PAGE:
The program does not afford relief directly to impacted tenants. Tenants needing assistance must rely on the co-operation of their landlords to provide a rent reduction and apply for a CECRA loan. Will landlords participate in the program? There is no mechanism to force landlords to do so. To the extent that landlords are required to provide a rent reduction and to bear at least one third of the cost of such rent reduction (i.e., not less than 25% of the monthly gross rent), there is a disincentive for landlords to participate. Most landlords would prefer a rent deferral arrangement to an outright rent reduction and, in practice, most rent deferral arrangements apply only to base rents, not to gross rents (unlike the CECRA program which requires forgiveness of gross rents). In addition, landlords of mortgaged properties may have given negative covenants to their lenders which prohibit lease amendments that waive or reduce rent obligations without lender consent.

Furthermore, the application process requires landlords to attest as to the qualification of each impacted tenant as part of the application process. In practice, we expect that this will necessitate a fair bit of financial disclosure being made by tenants (on an individual and consolidated basis) to their landlords which may be a disincentive for tenants themselves to ask their landlords to participate. It also suggests that landlords will need to consider a reasonable degree of diligence in respect of their tenants’ (and their parent entity’s) finances, which many landlords may not be willing or able to do.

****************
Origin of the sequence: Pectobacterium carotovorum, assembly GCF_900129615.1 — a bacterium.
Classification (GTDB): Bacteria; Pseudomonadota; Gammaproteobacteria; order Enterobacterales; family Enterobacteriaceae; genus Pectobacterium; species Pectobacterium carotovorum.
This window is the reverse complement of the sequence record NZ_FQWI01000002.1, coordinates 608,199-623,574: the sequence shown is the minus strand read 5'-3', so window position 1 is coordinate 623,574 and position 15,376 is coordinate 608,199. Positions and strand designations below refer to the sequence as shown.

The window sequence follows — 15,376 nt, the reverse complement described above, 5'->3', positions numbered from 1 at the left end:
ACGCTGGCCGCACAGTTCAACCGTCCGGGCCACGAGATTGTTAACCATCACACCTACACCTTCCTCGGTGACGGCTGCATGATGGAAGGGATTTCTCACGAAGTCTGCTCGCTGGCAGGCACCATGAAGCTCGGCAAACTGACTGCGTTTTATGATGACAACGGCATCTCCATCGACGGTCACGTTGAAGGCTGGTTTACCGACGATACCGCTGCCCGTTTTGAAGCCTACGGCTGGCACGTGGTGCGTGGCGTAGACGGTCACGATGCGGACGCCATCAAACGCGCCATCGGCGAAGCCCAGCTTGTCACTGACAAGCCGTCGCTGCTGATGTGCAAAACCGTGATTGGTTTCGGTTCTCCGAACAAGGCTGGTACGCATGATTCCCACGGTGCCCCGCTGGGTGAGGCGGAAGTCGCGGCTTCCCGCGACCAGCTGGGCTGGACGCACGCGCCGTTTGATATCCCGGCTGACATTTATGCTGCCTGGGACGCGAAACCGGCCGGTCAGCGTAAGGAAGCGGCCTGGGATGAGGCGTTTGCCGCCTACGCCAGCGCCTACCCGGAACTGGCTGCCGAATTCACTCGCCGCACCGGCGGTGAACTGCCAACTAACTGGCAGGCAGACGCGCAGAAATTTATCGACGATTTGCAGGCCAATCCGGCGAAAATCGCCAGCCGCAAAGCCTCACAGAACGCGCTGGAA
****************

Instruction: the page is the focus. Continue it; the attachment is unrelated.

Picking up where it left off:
On the other hand, the program is only available to certain qualifying tenants. Tenants who pay more than $50,000 per month in gross rent for any particular location, whose gross annual consolidated revenues (at the ultimate “parent” level) is more than $20 million or whose revenues for the period April to June 2020 have declined by less than 70% will not be eligible for relief. While the program appears to be available on a location-by-location basis, more clarity is required concerning whether the tenant’s revenue decline is to be determined on a location-by-location basis or on a cumulative basis across all locations. Impacted tenants will need to seek the co-operation of their landlords to apply for CECRA relief and may only receive partial relief depending on which of their landlords are willing to participate in the program.

There is also a question for real estate investment trusts whether the forgiven loan is “bad income” for specified investment flow-through (SIFT) tax purposes that remains to be answered.

Finally, only minimal details concerning the application requirements and the terms and conditions applicable to the CECRA loans have been released to date. It remains to be seen whether CMHC will establish a standard set of specific terms and conditions for such loans or leave it to the discretion of CMHC approved lenders to establish market loan terms within CMHC directed parameters as is done for CMHC insured residential mortgages.


1 See also:


Read all our coronavirus-related updates on our COVID-19 guidance for organizations resource page.

To discuss these issues, please contact the author(s).

This publication is a general discussion of certain legal and related developments and should not be relied upon as legal advice. If you require legal advice, we would be pleased to discuss the issues in this publication with you, in the context of your particular circumstances.

For permission to republish this or any other publication, contact Janelle Weed.